LetsEncrypt & Rails & Heroku
This gem is a complete solution for securing your Ruby on Rails application on Heroku using their free SNI-based SSL and LetsEncrypt. It will automatically handle renewals and keeping your certificate up to date.
With some extra steps, this gem can also be used with Sinatra. For an example of how to do this, see the letsencrypt-rails-heroku-sinatra-example repository.
You must be using hobby or professional dynos to use free SNI-based SSL. Find out more on Heroku's documentation page about SSL.
You should have already configured your app DNS as per Heroku's documentation.
Add the gem to your Gemfile:
# Until the new API calls are generally available, you must manually specify my fork # of the Heroku API gem: gem 'platform-api', github: 'jalada/platform-api', branch: 'master' gem 'letsencrypt-rails-heroku', group: 'production'
And add it as middleware in your
Rails.application.configure do <...> config.middleware.use Letsencrypt::Middleware <...> end
If you have configured your app to enforce SSL with the configuration option
config.force_ssl = true you will need to insert the middleware in front of
the middleware performing that enforcement instead, as LetsEncrypt do not allow
redirects on their verification requests:
Rails.application.configure do # <...> config.middleware.insert_before ActionDispatch::SSL, Letsencrypt::Middleware # <...> end
By default the gem will try to use the following set of configuration variables, which you should set.
ACME_DOMAIN: Comma separated list of domains for which you want certificates, e.g.
example.com,www.example.com. Your Heroku app should be configured to answer to all these domains, because LetsEncrypt will make a request to verify ownership.
ACME_EMAIL: Your email address, should be valid.
HEROKU_TOKEN: An API token for this app. See below
HEROKU_APP: Name of Heroku app e.g. bottomless-cavern-7173
The gem itself will temporarily create additional environment variables during the challenge / validation process:
ACME_CHALLENGE_FILENAME: The path of the file LetsEncrypt will request.
ACME_CHALLENGE_FILE_CONTENT: The content of that challenge file.
Creating a Heroku token
heroku-oauth toolbelt plugin to generate an access token suitable
for accessing the Heroku API to update the certificates. From within your
> heroku plugins:install heroku-cli-oauth > heroku authorizations:create -d "LetsEncrypt" Created OAuth authorization. ID: <heroku-client-id> Description: LetsEncrypt Scope: global Token: <heroku-token>
Use the output of that to set the token (
Using for the first time
After deploying, run
heroku run rake letsencrypt:renew. Ensure that the
output looks good:
$ heroku run rake letsencrypt:renew Running rake letsencrypt:renew on ⬢ yourapp... ⣷ connecting, run.1234 Creating account key...Done! Registering with LetsEncrypt...Done! Setting config vars on Heroku...Done! Giving config vars time to change...Done! Testing filename works (to bring up app)...done! Adding new certificate...Done! $
If this is the first time you have used an SNI-based SSL certificate on your app, you may need to alter your DNS configuration as per Heroku's instructions.
You can see these details by typing
Adding a scheduled task
You should add a scheduled task on Heroku to renew the certificate. The
scheduled task should be configured to run
rake letsencrypt:renew as often
as you want to renew your certificate. Letsencrypt certificates are valid for
90 days, but there's no harm renewing them more frequently than that.
Heroku Scheduler only lets you run a task as infrequently as once a day, but you don't want to renew your SSL certificate every day (you will hit the rate limit). You can make it run less frequently using a shell control statement. For example to renew your certificate on the 1st day of every month:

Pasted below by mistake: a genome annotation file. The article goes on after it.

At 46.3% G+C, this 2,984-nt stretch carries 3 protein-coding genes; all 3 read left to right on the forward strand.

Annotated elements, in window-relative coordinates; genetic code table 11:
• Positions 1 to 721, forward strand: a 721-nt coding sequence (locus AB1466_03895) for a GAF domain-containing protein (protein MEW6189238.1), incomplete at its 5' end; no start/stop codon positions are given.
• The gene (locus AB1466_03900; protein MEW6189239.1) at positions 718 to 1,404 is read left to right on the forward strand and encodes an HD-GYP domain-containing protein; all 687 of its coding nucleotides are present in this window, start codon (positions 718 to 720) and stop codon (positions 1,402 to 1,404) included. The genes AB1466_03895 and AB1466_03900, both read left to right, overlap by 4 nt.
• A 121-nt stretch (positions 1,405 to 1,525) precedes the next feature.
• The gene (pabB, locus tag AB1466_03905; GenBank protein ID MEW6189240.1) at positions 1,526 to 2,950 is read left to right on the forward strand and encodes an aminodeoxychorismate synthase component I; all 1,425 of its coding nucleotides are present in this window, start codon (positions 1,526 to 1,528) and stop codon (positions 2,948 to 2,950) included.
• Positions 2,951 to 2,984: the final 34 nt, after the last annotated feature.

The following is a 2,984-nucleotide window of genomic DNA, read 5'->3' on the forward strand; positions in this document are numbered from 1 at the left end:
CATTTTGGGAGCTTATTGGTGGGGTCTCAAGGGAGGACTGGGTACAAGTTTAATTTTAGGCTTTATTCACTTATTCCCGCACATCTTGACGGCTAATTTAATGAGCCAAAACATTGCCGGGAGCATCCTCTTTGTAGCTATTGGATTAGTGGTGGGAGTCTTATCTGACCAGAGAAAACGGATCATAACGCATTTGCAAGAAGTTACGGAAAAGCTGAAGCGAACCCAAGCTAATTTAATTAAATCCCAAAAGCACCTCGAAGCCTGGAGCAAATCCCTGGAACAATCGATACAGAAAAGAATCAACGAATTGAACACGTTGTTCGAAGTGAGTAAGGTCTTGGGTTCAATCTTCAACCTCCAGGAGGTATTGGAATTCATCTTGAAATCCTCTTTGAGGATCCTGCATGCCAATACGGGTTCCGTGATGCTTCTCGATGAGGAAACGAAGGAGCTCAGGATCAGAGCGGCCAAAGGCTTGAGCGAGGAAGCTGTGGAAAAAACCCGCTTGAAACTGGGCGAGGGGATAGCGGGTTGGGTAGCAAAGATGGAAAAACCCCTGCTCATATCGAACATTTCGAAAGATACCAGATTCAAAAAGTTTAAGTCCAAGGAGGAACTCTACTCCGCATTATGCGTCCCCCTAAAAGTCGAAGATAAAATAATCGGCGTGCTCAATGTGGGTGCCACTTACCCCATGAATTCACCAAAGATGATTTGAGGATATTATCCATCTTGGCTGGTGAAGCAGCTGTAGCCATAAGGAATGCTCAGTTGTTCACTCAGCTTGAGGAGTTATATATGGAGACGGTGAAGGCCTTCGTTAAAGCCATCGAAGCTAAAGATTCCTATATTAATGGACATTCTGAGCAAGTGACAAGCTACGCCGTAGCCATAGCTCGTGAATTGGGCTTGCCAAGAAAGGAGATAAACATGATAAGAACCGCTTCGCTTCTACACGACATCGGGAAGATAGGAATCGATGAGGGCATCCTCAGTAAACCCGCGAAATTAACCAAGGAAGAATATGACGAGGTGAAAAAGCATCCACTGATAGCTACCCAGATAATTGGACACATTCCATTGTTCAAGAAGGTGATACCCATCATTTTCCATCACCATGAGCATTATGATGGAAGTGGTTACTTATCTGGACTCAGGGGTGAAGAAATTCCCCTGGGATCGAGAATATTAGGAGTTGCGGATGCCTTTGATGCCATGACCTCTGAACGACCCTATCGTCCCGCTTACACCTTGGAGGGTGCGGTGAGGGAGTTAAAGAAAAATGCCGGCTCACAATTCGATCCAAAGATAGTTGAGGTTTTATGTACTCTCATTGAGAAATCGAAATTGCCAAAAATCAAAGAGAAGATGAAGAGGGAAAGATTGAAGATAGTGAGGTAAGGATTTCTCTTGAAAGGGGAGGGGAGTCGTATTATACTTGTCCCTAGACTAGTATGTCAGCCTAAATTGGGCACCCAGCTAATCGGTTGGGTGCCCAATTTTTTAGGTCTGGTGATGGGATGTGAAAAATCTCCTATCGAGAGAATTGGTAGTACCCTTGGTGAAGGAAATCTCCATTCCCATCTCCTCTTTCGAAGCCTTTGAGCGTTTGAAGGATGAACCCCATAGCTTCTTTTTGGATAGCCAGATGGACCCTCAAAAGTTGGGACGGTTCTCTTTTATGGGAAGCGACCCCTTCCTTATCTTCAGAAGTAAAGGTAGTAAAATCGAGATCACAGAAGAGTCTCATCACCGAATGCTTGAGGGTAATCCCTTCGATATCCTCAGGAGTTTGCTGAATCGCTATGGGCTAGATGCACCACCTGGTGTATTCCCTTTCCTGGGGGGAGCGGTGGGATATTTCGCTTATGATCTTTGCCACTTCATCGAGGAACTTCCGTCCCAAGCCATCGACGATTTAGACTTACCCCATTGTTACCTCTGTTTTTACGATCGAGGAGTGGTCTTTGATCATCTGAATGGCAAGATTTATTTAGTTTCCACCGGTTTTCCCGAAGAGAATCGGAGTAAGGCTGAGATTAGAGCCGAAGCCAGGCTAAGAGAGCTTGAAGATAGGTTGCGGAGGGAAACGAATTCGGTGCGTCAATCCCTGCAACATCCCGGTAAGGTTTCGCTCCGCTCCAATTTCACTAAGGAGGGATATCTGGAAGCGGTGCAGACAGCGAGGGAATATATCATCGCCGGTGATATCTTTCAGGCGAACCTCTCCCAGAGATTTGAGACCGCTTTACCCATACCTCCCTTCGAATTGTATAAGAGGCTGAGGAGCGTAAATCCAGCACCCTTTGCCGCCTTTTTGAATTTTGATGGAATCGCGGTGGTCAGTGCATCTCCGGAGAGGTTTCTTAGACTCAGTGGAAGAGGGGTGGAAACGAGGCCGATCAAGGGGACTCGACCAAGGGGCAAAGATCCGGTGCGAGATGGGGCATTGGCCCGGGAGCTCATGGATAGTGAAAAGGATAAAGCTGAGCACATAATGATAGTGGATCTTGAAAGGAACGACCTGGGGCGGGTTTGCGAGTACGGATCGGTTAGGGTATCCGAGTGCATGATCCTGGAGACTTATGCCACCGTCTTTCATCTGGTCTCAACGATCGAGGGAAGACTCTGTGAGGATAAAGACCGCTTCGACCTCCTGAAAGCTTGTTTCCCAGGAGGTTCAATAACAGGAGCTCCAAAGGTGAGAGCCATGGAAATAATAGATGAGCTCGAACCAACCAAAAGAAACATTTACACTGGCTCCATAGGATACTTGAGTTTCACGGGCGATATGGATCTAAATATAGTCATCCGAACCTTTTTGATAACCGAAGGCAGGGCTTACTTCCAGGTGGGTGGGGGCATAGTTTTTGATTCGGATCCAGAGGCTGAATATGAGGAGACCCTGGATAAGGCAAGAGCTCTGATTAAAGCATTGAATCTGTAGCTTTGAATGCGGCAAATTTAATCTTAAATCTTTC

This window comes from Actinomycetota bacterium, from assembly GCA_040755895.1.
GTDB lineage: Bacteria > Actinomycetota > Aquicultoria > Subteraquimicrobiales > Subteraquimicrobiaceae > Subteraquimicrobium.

if [ "$(date +%d)" = 01 ]; then rake letsencrypt:renew; fi
Suggestions and pull requests are welcome in improving the situation with the following security considerations:
When configuring this gem you must add a non-expiring Heroku API token into your application environment. Your collaborators could use this token to impersonate the account it was created with when accessing the Heroku API. This is important if your account has access to other apps that your collaborators don’t. Additionally, if your application environment was leaked this would give the attacker access to the Heroku API as your user account. More information about Heroku’s API and oAuth.
You should create the API token from a suitably locked-down account.
This gem uses two environment variables (
ACME_CHALLENGE_FILE_CONTENT) to construct routes and responses in your app. These environment variables could be manipulated to spoof URLs on your application.
The gem performs some cursory checks to make sure the filename is roughly what is expected to try and mitigate this.
Persist account key, or at least give the option of using an existing one, so we don’t register with LetsEncrypt over and over.
Stop using a fork of the
platform-apigem once it supports the SNI endpoint API calls. See issue #49 of the platform-api gem.
Provide instructions for running the gem decoupled from the app it is securing, for the paranoid.
Support non-SNI Heroku SSL too.
- Check out the latest master to make sure the feature hasn't been implemented or the bug hasn't been fixed yet.
- Check out the issue tracker to make sure someone already hasn't requested it and/or contributed it.
- Fork the project.
- Start a feature/bugfix branch.
- Commit and push until you are happy with your contribution.
- Make sure to add tests for it. This is important so I don't break it in a future version unintentionally.
- Please try not to mess with the Rakefile, version, or history. If you want to have your own version, or is otherwise necessary, that is fine, but please isolate to its own commit so I can cherry-pick around it.